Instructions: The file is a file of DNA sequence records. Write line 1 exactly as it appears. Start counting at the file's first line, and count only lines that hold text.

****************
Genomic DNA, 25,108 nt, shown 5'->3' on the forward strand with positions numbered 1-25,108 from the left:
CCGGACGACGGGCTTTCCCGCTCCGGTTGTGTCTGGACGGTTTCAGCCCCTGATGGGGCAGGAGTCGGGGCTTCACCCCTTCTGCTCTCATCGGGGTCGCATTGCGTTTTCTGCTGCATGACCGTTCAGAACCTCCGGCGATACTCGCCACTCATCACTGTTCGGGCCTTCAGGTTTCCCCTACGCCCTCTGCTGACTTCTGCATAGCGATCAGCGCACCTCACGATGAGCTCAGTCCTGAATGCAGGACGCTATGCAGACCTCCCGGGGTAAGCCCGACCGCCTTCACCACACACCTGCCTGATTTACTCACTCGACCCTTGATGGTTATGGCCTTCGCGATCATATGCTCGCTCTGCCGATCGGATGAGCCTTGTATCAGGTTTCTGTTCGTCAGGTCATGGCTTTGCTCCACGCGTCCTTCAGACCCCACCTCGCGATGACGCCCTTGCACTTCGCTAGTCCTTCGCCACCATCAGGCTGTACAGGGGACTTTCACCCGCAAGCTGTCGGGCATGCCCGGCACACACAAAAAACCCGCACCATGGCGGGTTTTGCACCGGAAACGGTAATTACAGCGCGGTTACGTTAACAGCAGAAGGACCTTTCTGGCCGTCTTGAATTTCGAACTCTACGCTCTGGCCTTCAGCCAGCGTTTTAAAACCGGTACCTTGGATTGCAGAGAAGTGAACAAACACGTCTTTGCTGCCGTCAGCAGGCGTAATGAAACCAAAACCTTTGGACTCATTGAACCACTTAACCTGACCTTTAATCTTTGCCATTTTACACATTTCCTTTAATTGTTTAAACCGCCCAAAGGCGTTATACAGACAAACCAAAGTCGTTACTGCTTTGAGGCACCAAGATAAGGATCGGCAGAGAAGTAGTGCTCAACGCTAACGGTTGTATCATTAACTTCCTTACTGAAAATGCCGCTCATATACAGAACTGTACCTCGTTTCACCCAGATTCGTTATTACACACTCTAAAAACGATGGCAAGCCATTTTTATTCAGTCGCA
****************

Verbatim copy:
Genomic DNA, 25,108 nt, shown 5'->3' on the forward strand with positions numbered 1-25,108 from the left: